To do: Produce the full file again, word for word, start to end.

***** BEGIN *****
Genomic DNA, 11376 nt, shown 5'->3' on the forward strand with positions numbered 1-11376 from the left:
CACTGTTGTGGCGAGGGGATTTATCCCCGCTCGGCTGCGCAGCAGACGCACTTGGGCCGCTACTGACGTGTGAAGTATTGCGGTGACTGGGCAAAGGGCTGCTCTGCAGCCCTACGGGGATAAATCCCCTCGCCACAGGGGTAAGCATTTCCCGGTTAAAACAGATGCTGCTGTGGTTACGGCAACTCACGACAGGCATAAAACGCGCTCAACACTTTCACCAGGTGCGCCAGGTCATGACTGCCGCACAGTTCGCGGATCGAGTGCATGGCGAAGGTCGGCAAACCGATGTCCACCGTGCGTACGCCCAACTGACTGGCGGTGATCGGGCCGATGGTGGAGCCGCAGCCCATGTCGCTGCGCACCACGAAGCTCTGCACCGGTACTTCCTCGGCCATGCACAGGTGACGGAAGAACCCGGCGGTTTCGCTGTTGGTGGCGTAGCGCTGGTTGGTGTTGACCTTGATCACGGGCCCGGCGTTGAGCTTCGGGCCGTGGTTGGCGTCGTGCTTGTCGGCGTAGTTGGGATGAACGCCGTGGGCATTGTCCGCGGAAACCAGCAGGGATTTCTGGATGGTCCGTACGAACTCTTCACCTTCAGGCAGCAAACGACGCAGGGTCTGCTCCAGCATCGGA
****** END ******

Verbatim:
Genomic DNA, 11376 nt, shown 5'->3' on the forward strand with positions numbered 1-11376 from the left:
CACTGTTGTGGCGAGGGGATTTATCCCCGCTCGGCTGCGCAGCAGACGCACTTGGGCCGCTACTGACGTGTGAAGTATTGCGGTGACTGGGCAAAGGGCTGCTCTGCAGCCCTACGGGGATAAATCCCCTCGCCACAGGGGTAAGCATTTCCCGGTTAAAACAGATGCTGCTGTGGTTACGGCAACTCACGACAGGCATAAAACGCGCTCAACACTTTCACCAGGTGCGCCAGGTCATGACTGCCGCACAGTTCGCGGATCGAGTGCATGGCGAAGGTCGGCAAACCGATGTCCACCGTGCGTACGCCCAACTGACTGGCGGTGATCGGGCCGATGGTGGAGCCGCAGCCCATGTCGCTGCGCACCACGAAGCTCTGCACCGGTACTTCCTCGGCCATGCACAGGTGACGGAAGAACCCGGCGGTTTCGCTGTTGGTGGCGTAGCGCTGGTTGGTGTTGACCTTGATCACGGGCCCGGCGTTGAGCTTCGGGCCGTGGTTGGCGTCGTGCTTGTCGGCGTAGTTGGGATGAACGCCGTGGGCATTGTCCGCGGAAACCAGCAGGGATTTCTGGATGGTCCGTACGAACTCTTCACCTTCAGGCAGCAAACGACGCAGGGTCTGCTCCAGCATCGGA